Tuesday, April 11, 2017

DEQ to hold public hearing Apr. 13 on Renewable Operating Permit for White Pine Copper Refinery

This photo shows the location of infrastructure and buildings that were used in the old White Pine mining operation. The smelter and process plant (mill) no longer exist. The refinery, at left, is presently owned by Traxys. A new water treatment plant would need to be constructed for potential new mining operations planned by Highland Copper Co. (Keweenaw Now file photo)

MARQUETTE -- The Michigan Department of Environmental Quality Air Quality Division (AQD) will hold a Public Hearing Regarding White Pine Copper Refinery, Inc., in White Pine, Ontonagon County, (SRN:  N7396) for the draft renewal of a Renewable Operating Permit (ROP) at 7 p.m. on Thursday, Apr. 13, in the Ontonagon Area School Cafeteria, 701 Parker Ave., Ontonagon. The ROP is for the operation of a copper refining process.
[CORRECTION: The address was previously listed incorrectly by the DEQ and our announcement as 701 Park Ave. We have corrected it to 701 Parker Ave. above.]

The White Pine Copper Refinery (WCPR) is located at 29784 Willow Road, White Pine, in Ontonagon, Mich., six miles south of Lake Superior. According to a staff report dated Jan. 23, 2017, "The AQD (DEQ Air Quality Division) proposes to approve this ROP. A final decision on the ROP will not be made until the public and affected states have had an opportunity to comment on the AQD’s proposed action and draft permit. In addition, the USEPA is allowed up to 45 days to review the draft ROP and related material. The AQD is not required to accept recommendations that are not based on applicable requirements. The delegated decision maker for the AQD is Janis Ransom, Acting Upper Peninsula District Supervisor. The final determination for ROP approval/disapproval will be based on the contents of the ROP Application, a judgment that the stationary source will be able to comply with applicable emission limits and other terms and conditions, and resolution of any objections by the USEPA."*

The staff report also summarizes the history of the facility thus: "The Copper Range Company began operating an underground copper mine in the 1950's in White Pine, Michigan. The WPCR was constructed in 1982. The refinery process used electrochemical dissolution of impure copper anodes in an acid electrolyte bath and electroplating of pure copper ions onto stainless steel cathodes. Auxiliary processes were operated to control the amount of copper ions in the refining electrolyte and to remove by-product impurities in the copper anodes. The mine was shut down by the Copper Range Company in 1996. In January of 1998, BHP Copper White Pine Refinery Inc. purchased all of the equipment associated with the mine's copper refining processes including the boilerhouse and electrical generators. In 2004, the White Pine Copper Refinery, Inc. transferred ownership/control of the Power Complex to White Pine Electric Power, LLC. In 2011, the Traxys Power Group purchased the White Pine Copper Refinery."*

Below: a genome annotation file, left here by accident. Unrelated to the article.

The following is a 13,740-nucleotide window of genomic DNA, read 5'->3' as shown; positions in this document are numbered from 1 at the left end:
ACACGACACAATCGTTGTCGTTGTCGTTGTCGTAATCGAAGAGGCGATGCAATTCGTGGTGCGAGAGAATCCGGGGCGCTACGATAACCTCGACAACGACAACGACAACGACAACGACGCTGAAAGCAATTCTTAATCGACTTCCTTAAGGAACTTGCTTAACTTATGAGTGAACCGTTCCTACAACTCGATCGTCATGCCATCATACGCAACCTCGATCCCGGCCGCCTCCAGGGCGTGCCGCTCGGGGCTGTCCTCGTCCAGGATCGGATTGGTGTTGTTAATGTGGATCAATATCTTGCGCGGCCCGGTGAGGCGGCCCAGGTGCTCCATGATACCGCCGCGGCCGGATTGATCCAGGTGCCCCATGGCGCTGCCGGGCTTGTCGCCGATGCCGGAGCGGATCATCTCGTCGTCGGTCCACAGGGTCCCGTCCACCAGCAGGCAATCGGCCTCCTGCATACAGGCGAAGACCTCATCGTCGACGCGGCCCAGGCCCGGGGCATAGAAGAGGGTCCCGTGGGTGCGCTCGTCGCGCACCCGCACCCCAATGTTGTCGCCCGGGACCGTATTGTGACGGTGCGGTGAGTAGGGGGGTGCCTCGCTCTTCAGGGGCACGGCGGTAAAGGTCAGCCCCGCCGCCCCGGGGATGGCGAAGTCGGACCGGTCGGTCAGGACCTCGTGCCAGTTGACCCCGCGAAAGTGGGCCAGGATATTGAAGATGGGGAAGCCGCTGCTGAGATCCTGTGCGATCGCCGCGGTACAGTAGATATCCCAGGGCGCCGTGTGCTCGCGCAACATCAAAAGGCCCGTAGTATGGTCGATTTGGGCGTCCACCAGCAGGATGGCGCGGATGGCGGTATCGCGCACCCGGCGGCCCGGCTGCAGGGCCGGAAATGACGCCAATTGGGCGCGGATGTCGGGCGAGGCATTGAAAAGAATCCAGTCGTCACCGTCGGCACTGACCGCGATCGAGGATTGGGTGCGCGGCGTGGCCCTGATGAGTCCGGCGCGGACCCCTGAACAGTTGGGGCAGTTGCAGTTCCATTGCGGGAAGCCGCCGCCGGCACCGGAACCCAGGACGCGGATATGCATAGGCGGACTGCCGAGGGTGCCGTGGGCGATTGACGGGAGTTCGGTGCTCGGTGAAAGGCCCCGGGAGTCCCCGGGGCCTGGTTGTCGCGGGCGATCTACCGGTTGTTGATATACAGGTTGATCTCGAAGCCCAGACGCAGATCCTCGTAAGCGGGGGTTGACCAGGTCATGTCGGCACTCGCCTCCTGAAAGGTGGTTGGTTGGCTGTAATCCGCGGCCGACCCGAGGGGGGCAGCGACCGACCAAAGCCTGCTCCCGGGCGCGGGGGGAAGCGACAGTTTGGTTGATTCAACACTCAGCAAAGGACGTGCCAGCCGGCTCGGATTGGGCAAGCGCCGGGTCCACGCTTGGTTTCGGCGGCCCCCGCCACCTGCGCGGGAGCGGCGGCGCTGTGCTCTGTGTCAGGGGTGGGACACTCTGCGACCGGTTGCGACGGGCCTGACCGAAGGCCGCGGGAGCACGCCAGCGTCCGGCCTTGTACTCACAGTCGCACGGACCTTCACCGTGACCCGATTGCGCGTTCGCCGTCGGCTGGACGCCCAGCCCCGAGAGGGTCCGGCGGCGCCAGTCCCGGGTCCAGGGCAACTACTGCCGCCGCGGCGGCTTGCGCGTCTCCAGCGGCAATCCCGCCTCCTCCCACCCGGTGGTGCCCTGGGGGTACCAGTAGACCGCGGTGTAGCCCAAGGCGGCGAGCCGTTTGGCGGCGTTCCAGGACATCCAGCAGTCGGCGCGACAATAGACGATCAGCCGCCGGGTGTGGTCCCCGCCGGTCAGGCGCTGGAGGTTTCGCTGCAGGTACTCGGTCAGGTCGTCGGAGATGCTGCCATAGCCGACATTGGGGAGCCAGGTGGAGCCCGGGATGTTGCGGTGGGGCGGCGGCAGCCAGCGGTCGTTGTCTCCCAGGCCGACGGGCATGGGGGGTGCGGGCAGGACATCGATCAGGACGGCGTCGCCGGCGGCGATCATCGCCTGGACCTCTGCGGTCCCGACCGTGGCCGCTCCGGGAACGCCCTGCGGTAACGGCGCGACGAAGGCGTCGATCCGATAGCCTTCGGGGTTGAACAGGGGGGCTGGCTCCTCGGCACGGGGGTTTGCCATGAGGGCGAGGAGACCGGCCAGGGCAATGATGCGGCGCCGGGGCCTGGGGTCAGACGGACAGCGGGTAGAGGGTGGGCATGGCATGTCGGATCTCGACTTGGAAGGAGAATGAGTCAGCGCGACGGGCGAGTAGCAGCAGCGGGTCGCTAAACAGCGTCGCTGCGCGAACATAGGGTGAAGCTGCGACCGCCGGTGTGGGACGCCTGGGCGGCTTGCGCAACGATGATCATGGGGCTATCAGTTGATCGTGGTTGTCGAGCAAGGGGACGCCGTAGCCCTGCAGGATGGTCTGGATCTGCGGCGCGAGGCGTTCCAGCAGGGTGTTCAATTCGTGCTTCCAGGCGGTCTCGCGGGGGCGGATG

In the past the White Pine Copper Refinery was used to remove impurities from copper that had been smelted. The White Pine smelter no longer exists. (See photo above.) However the refinery has been called "state of the art" by Highland Copper. According to Steve Casey, DEQ Water Resources Division district coordinator for the Upper Peninsula, the copper produced from the refinery was 99.999 percent copper.

Horst Schmidt, Upper Peninsula Environmental Coalition (UPEC) president, encourages the public to attend this hearing.

"With the possibility of a new mine on the west side of the Porcupine Mountains Wilderness State Park (Highland Copper's Copperwood Mine), it is important that citizens make their voices heard," Schmidt said. "The only reason the company is keeping the building and renewing its permit is the hope that Highland Copper Co. will buy it for their proposed mining activities on the west side of the state park, adding to possible mining activities in the vicinity of the old White Pine mine and around Gratiot Lake in the Keweenaw. The environmental degradation from mining in the last two centuries still is not cleaned up. We are threatened with the loss of cleanup funds from the Great Lakes Restoration Initiative by the current regime in Washington."**

Concerned citizens who wish to participate in carpooling to the hearing on Thursday (either needing a ride or offering to drive) are asked to email Horst Schmidt at horsthear@yahoo.com. 

Notes:

Click here for the Jan. 23, 2017, staff report for more details.  Click here for the Jan. 23, 2017, Draft ROP.

** See our (updated) April 7, 2017, article on Highland Copper 's recent exploratory drilling in the Porcupine Mountains Wilderness State Park, "State, county officials address citizens' concerns about erosion from Highland Copper mining exploration along CR 519 in Porkies." For background on Highland Copper's potential mining projects in the U.P., see our July 1, 2014, article, "Highland Copper finalizes purchase of Copperwood mining project, hopes to process ore at White Pine."

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